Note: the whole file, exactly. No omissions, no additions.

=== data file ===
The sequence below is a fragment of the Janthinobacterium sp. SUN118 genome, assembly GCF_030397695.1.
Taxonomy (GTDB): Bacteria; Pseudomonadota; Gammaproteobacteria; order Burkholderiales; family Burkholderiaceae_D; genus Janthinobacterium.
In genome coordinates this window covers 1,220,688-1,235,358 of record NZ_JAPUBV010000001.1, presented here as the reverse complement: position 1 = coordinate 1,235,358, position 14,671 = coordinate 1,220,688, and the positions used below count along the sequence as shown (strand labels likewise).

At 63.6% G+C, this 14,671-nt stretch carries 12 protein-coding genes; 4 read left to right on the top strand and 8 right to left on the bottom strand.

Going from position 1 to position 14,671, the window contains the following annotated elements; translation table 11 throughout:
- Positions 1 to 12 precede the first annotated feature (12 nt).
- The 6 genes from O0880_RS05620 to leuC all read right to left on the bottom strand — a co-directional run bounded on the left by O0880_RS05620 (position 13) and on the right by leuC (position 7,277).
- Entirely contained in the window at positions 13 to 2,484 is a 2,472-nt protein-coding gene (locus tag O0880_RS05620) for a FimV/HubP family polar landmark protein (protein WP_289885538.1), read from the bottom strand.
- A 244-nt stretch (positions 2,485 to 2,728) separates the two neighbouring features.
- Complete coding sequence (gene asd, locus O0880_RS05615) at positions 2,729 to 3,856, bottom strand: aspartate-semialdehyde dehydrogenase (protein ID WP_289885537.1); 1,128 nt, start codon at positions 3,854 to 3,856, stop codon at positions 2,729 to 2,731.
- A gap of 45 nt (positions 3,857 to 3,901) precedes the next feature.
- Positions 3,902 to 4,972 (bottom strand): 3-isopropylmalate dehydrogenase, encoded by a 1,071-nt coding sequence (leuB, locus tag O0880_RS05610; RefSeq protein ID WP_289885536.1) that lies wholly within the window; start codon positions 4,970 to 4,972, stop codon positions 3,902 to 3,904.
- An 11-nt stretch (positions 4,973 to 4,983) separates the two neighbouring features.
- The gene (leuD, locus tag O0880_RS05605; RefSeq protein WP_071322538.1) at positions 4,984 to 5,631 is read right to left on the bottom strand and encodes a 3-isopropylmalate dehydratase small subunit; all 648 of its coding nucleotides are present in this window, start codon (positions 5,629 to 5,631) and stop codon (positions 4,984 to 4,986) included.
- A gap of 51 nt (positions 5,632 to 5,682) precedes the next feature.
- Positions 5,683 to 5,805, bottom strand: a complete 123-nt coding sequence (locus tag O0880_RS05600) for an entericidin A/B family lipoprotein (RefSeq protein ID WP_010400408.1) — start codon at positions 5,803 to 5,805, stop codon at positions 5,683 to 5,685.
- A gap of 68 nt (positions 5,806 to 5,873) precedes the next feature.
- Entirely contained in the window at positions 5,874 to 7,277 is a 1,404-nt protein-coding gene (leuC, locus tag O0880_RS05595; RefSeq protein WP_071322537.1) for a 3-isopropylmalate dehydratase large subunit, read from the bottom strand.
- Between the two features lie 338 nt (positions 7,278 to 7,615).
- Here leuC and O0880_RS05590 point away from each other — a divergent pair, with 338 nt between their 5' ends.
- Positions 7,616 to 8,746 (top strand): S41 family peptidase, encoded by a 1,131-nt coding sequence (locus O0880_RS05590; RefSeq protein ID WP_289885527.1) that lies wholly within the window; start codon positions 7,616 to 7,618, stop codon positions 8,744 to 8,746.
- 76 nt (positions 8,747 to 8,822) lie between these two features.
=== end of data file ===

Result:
The sequence below is a fragment of the Janthinobacterium sp. SUN118 genome, assembly GCF_030397695.1.
Taxonomy (GTDB): Bacteria; Pseudomonadota; Gammaproteobacteria; order Burkholderiales; family Burkholderiaceae_D; genus Janthinobacterium.
In genome coordinates this window covers 1,220,688-1,235,358 of record NZ_JAPUBV010000001.1, presented here as the reverse complement: position 1 = coordinate 1,235,358, position 14,671 = coordinate 1,220,688, and the positions used below count along the sequence as shown (strand labels likewise).

At 63.6% G+C, this 14,671-nt stretch carries 12 protein-coding genes; 4 read left to right on the top strand and 8 right to left on the bottom strand.

Going from position 1 to position 14,671, the window contains the following annotated elements; translation table 11 throughout:
- Positions 1 to 12 precede the first annotated feature (12 nt).
- The 6 genes from O0880_RS05620 to leuC all read right to left on the bottom strand — a co-directional run bounded on the left by O0880_RS05620 (position 13) and on the right by leuC (position 7,277).
- Entirely contained in the window at positions 13 to 2,484 is a 2,472-nt protein-coding gene (locus tag O0880_RS05620) for a FimV/HubP family polar landmark protein (protein WP_289885538.1), read from the bottom strand.
- A 244-nt stretch (positions 2,485 to 2,728) separates the two neighbouring features.
- Complete coding sequence (gene asd, locus O0880_RS05615) at positions 2,729 to 3,856, bottom strand: aspartate-semialdehyde dehydrogenase (protein ID WP_289885537.1); 1,128 nt, start codon at positions 3,854 to 3,856, stop codon at positions 2,729 to 2,731.
- A gap of 45 nt (positions 3,857 to 3,901) precedes the next feature.
- Positions 3,902 to 4,972 (bottom strand): 3-isopropylmalate dehydrogenase, encoded by a 1,071-nt coding sequence (leuB, locus tag O0880_RS05610; RefSeq protein ID WP_289885536.1) that lies wholly within the window; start codon positions 4,970 to 4,972, stop codon positions 3,902 to 3,904.
- An 11-nt stretch (positions 4,973 to 4,983) separates the two neighbouring features.
- The gene (leuD, locus tag O0880_RS05605; RefSeq protein WP_071322538.1) at positions 4,984 to 5,631 is read right to left on the bottom strand and encodes a 3-isopropylmalate dehydratase small subunit; all 648 of its coding nucleotides are present in this window, start codon (positions 5,629 to 5,631) and stop codon (positions 4,984 to 4,986) included.
- A gap of 51 nt (positions 5,632 to 5,682) precedes the next feature.
- Positions 5,683 to 5,805, bottom strand: a complete 123-nt coding sequence (locus tag O0880_RS05600) for an entericidin A/B family lipoprotein (RefSeq protein ID WP_010400408.1) — start codon at positions 5,803 to 5,805, stop codon at positions 5,683 to 5,685.
- A gap of 68 nt (positions 5,806 to 5,873) precedes the next feature.
- Entirely contained in the window at positions 5,874 to 7,277 is a 1,404-nt protein-coding gene (leuC, locus tag O0880_RS05595; RefSeq protein WP_071322537.1) for a 3-isopropylmalate dehydratase large subunit, read from the bottom strand.
- Between the two features lie 338 nt (positions 7,278 to 7,615).
- Here leuC and O0880_RS05590 point away from each other — a divergent pair, with 338 nt between their 5' ends.
- Positions 7,616 to 8,746 (top strand): S41 family peptidase, encoded by a 1,131-nt coding sequence (locus O0880_RS05590; RefSeq protein ID WP_289885527.1) that lies wholly within the window; start codon positions 7,616 to 7,618, stop codon positions 8,744 to 8,746.
- 76 nt (positions 8,747 to 8,822) lie between these two features.